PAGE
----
Posted by: Andrew Skelton | 25/10/2012

You’re Living All Over Me, Dear Reader!

L.I.O.N Noire, originally uploaded by

Reading the NME (New Musical Express) online today, as I do every day, I happened upon one article that I’m still trying to get my head around several hours later. It would appear that two of my musical heroes (a bit of a strong term that.. musical.. no, I mean Heroes… but it’s a well trodden phrase, and I don’t want to make any other marks on the literary landscape at this point, Dear Reader) are going to be playing live next year to celebrate the 25th anniversary of the release of one of the albums I manage to wear out (it was on vinyl) whilst at University, Dinosaur Jr’s “You’re Living All Over Me”. Now there are many musicians in the Rock Fraternity who could join the J Mascis and his band up on stage but I would never have expected Johnny Marr (originally of The Smiths (yes, I know you won’t need to have been told Mark, such is your love of the later 😉 ) who is more known for his “fiddly” guitar work rather than the heavy pre-grunge grunge of Dinosaur Jr. How this combination will work is anybody’s guess but then I was skeptical when I heard Mr Marr would be joining The Cribs and the outcome wasn’t too shabby at all.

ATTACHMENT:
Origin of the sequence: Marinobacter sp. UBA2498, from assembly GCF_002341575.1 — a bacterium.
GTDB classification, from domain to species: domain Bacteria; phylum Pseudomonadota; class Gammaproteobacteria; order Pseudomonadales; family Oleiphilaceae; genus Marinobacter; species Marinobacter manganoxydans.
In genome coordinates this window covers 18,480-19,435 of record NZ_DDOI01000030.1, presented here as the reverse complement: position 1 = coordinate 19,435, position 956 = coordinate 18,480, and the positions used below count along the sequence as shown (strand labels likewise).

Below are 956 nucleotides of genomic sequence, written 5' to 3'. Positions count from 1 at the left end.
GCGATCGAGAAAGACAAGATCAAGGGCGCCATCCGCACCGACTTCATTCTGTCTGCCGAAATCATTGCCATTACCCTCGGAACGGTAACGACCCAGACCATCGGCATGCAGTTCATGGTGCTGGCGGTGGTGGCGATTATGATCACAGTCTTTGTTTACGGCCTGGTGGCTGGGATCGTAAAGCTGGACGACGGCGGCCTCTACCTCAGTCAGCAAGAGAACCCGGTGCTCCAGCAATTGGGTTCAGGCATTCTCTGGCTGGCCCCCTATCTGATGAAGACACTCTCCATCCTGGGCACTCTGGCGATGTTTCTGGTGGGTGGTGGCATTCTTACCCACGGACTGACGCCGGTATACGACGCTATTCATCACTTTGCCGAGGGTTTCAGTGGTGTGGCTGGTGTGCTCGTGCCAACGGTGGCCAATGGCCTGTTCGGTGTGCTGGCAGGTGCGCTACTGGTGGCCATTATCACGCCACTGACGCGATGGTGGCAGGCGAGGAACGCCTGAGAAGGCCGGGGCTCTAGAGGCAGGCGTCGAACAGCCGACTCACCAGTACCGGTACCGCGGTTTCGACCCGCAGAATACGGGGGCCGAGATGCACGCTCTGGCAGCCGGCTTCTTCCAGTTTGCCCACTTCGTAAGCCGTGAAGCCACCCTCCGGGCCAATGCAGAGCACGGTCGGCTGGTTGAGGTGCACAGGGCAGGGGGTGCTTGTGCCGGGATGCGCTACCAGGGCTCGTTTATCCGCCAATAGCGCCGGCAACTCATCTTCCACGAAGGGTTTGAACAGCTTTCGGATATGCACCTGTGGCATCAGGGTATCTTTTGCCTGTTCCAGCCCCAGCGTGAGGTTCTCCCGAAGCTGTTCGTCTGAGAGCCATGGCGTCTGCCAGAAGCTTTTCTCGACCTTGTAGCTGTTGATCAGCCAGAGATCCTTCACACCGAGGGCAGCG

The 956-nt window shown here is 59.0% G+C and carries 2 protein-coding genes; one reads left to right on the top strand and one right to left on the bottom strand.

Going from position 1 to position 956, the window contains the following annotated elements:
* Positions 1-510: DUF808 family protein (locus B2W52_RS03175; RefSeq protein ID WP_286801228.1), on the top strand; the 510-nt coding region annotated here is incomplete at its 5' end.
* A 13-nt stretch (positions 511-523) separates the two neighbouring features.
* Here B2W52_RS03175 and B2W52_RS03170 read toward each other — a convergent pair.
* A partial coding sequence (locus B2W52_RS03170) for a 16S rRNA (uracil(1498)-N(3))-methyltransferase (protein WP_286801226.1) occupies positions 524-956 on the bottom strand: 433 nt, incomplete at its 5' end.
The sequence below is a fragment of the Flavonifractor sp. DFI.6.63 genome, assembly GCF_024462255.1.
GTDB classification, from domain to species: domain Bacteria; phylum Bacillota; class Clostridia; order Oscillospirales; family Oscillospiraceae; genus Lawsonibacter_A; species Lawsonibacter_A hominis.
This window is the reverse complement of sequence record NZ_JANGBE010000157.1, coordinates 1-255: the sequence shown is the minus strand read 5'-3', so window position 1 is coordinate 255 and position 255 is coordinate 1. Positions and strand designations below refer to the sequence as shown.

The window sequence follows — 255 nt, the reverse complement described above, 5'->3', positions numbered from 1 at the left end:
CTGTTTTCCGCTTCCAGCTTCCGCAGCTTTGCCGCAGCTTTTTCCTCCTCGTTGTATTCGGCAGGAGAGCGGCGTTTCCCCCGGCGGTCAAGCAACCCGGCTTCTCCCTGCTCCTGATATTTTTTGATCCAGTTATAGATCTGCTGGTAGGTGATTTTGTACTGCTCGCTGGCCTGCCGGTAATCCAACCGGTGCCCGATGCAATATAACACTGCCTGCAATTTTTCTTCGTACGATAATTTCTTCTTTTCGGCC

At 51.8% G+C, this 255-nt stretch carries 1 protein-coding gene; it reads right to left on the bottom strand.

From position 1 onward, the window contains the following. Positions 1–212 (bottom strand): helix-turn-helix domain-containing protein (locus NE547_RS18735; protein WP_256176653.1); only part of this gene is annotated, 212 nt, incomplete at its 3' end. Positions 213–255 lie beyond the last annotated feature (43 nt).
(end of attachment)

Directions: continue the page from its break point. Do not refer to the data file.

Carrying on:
Must be the onset of the dark and grey weather but the music I’ve been listening to today (despite the content of the previous paragraph) has in no way relied up on any form of fx pedal or stack of Marshall amps. I’m currently listening to a song that immediately transported me away from the daily humdrum; I was in one of the then national chain of records store and as usual made a beeline for the listening stations. So strong was the impression the record left on me, that I can picture the event now some 9 or 10 years later, I put the headphones on and selected the first track on an album “Way to Blue: An Introduction to Nick Drake”. I’d never heard of Nick Drake at this point, a real oversight on my behalf, and didn’t know what to expect but was pleasantly surprised by the acoustic guitar work on the lead in to the song, I wasn’t prepared for what happened next. Before the vocals could kick in a melancholy cello provided the song’s central melody and all of a sudden the world seemed to slow down for me, either that or the people were now scuttling round the store like ants. I’m terrible when it comes to listening stations, I’ve very rarely listened beyond the first verse of any song, I blame MTV myself, but there was something about this song which had me hypnotised and then when Nick started to sing, well I was then totally under his spell. I listened to most of the album, much to the chagrin of the shop’s staff, and was thrilled when I left that I had some new music to listen to.. that was before I got home and started to look online for Nick Drake, what his latest release was as well as where he might be playing live. It transpired I was only around 30 years too late to have seen Nick who died in 1974 having released only 3 albums worth of music, each and everyone as sublime as the Cello Song that had me hooked from the very first listen. It would appear the Futureheads and their venture into folk and acapella has started something… how far is Cambridge?


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